Mockingjay Part 2 Review

The Mockingjay War

3.75 / 5

A dark and tense final chapter which settles the future of Panem.

The incredible journey of Katniss Everdeen comes to a close in this eagerly anticipated Mockingjay Part 2. Following on from the stale Part 1 which was somehow deemed by Hollywood producers important and entertaining enough to be a film of its own, Part 2 is inevitably a more exciting prospect. But it differs from the earlier films, in that Katniss, Peeta, Gale and other rebels are making their way through  war-torn Capitol and threatened with a multitude of booby traps, while Snow and Coin are vying for the loyalty from the Panem populace. Part 2 is much darker, political and personal than the other films, and it brings to a close the epic Hunger Games saga. 

Mockingjay P2

If this war occurred in our whole, undoubtedly media outlets, social media and the people would have called this war The Mockingjay War, given the significance of Katniss, the insignia and her whistle. Part 2 is all about war. Part 2 is less spectacular than the first two films, in that it shows less blood-pumping action sequences which were especially characteristic of Catching Fire, given the clockwork structure of the arena. There is more focus and attention paid to the effect of war on the common people and the competing politicians’ agendas, which demonstrates Collins’ critique on warfare and the politicians involved in the orchestration of such events. Collins’ original novel and the film have plenty of differences, but the differences neither added or detracted from the storyline in a major way, or affected the standard of the film. Though some of the scenes included in the film that did not feature in the book were pretty pointless.

One aspect in the book that was superior to the film was the togetherness of the group that entered the Capitol. The group’s journey through the Capitol and their maneuvering through the myriad of dangerous pods that are interspersed along their route to Snow’s mansion takes up the most screen time, but we seen very little of any bond between the members of the group. The beginning of their journey through the Capitol, the black tar scene in particular, was spectacularly shot, but it seemed to stand out as a set piece rather than flow smoothly as part of the storyline. The two action sequences, the black tar booby trap and the mutt scene in the sewage tunnel network were both idiosyncratic of Hunger Games action, but those two were the only notable scenes, in this otherwise politically focused installment. The relationship between the group comprised of wistful looks at each other as they make steady progress further into the Capitol and keeping one eye on an unpredictable Peeta.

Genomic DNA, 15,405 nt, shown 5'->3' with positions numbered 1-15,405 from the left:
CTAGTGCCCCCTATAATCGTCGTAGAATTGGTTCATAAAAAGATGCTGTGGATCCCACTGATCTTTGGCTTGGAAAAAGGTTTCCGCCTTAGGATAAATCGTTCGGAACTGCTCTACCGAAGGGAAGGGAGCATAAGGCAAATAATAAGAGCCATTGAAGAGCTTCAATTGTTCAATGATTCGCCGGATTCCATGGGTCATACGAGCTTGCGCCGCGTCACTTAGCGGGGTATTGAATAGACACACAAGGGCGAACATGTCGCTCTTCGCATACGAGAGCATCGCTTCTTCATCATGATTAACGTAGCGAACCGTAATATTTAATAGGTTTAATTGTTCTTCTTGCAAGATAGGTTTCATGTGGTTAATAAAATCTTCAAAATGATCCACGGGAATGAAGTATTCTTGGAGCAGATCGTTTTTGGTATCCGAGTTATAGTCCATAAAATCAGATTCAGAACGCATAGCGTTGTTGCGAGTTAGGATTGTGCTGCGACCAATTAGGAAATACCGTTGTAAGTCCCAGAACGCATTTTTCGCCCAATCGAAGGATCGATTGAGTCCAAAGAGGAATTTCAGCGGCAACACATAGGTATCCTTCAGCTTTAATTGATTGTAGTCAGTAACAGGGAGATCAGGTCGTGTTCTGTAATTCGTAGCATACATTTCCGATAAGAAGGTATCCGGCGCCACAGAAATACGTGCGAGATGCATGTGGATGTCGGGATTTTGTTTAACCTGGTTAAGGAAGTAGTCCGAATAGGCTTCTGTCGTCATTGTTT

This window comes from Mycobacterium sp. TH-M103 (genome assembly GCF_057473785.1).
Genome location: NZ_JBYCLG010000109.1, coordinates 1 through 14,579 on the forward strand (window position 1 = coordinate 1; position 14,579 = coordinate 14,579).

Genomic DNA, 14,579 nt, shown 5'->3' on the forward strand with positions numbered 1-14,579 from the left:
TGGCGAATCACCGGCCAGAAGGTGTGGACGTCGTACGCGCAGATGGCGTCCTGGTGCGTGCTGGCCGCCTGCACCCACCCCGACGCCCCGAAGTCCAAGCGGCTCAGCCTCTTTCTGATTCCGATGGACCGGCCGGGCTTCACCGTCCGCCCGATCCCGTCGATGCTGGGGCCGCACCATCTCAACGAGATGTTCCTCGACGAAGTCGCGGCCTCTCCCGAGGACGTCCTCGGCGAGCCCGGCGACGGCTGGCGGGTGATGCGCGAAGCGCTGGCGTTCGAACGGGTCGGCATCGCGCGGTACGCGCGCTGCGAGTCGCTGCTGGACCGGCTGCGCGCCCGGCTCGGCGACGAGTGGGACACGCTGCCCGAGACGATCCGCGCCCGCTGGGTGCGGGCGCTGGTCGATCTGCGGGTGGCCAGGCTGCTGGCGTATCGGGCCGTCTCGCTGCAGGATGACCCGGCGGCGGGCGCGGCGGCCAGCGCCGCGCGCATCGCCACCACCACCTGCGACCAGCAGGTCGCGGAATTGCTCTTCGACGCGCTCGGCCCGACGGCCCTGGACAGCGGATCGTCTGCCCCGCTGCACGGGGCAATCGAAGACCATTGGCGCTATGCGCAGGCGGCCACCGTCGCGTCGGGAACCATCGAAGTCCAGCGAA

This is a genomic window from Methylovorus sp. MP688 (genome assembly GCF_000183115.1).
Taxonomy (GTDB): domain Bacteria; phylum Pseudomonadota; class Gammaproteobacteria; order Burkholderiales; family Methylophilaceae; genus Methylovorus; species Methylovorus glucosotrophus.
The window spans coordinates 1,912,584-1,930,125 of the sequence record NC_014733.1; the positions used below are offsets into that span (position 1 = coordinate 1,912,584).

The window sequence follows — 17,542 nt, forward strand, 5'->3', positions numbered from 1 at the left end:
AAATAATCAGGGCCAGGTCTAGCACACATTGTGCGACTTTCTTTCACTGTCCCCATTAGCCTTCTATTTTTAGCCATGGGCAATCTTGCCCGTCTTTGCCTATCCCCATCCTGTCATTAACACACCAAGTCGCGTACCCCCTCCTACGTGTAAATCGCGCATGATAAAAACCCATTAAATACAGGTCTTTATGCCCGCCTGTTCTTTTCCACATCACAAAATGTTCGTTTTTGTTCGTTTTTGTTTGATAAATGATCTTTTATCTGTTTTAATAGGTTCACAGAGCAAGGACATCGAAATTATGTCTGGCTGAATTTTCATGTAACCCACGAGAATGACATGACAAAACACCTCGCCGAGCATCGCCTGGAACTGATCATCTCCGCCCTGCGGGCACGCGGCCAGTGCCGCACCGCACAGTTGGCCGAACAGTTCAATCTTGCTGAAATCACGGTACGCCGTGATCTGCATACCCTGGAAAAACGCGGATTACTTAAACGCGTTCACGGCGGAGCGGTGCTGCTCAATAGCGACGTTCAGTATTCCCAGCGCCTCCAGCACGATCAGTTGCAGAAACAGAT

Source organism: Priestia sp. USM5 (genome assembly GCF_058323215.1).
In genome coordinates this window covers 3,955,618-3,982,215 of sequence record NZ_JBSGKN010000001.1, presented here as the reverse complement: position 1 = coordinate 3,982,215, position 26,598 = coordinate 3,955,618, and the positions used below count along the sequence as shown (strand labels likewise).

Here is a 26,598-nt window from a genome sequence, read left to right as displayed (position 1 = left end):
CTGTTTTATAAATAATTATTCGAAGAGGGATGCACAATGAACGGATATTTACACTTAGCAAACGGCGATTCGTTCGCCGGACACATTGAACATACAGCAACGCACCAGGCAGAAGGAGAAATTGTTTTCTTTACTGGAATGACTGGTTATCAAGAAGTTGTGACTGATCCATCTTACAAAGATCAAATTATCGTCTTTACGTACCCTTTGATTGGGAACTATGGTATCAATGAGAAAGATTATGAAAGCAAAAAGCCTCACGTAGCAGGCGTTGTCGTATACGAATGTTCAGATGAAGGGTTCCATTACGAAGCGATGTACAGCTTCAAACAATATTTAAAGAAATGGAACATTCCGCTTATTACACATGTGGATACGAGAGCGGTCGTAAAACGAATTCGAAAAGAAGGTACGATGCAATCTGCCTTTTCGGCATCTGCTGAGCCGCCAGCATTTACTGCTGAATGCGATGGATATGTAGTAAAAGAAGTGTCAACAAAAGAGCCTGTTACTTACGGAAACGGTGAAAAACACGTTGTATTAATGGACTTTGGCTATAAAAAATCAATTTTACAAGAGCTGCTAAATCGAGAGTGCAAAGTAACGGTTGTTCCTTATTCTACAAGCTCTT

Jennifer Lawrence and Josh Hutcherson were both excellent again in their respective roles, Hutcherson in particular, as Peeta battles his inner demon that has been unleashed by the Capitol through a process called “hijacking”. The gradual rediscovering of Peeta was paced well and plausible, with credit going to both Peeta and director Francis Lawrence for the way they handled Peeta’s hijacking and his acclimatisation. Lawrence, was once again terrific as Katniss Everdeen, the Girl on Fire, the Mockingjay. Her internal fight with herself concerning Peeta’s condition and the lives lost in the name of the Mockingjay is evident, and her emotional moments are captured perfectly. Most notably, her dance with Prim, her meeting with Snow and her return to District 13.

Tense and stylish was the director’s apparent aim for this film, rather than the raw emotional immediacy that came with the two best films (Hunger Games and Catching Fire). Granted, that is in part to the Mockingjay book, which does not possess the unique Games format which has made it successful. However, the book manages to convey the Capitol’s pods, Peacekeepers and mutts as obstacles that make up the Capitol’s own Games scenario, but the film was not able to achieve this, even with Finnick saying “Welcome to the 76th Hunger Games”. The action was intense and typical of the last two films in attempting to establish a building crescendo of emotion that would be unleashed as they reach Snow’s mansion. But while in the book, the shock factor which came with the ending was brutally brilliant, the film lacked it somewhat and the moment passed too quickly. The film builds and builds but fails to achieve a big finish which would have ended the film in a blaze of glory.

I will miss this genre-defying franchise that has expertly blended together an Orwellian view of politics and war, with the allegorising of the reality TV culture, to create this successful, slick and unique film series that will see it break the $3bn worldwide box office. The series has launched Jennifer Lawrence into the Hollywood spotlight which has seen her reap the rewards with her involvement in three David O. Russell films, which included a Best Actress Oscar in Silver Linings Playbook. Part 2 also seen the last film role of Philip Seymour Hoffman, who died while the film was still being shot. Hoffman played the perfect Plutarch, a masterstroke by the casting department, his quiet, clever and aware persona was depicted by Hoffman to a T.

Royally Electrifying

The Red Queen

Victoria Aveyard

4.25 / 5

A pulsating Young Adult fantasy novel that will leave you aching for more.

The Red Queen is Victoria Aveyard’s debut novel, which uses the current trend of social injustice in Young Adult dystopian novels, and then blends in supernatural elements and world history to create a shockingly thrilling novel. Red Queen is a slickly executed novel that has managed through Mare as the stimulus, to deliver a shock of metaphorical current into the reader, to keep them mentally and physically attached to this pulsating novel, with Aveyard as it’s magnificent conductor. 


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Catching Fire

Hunger Games: Catching Fire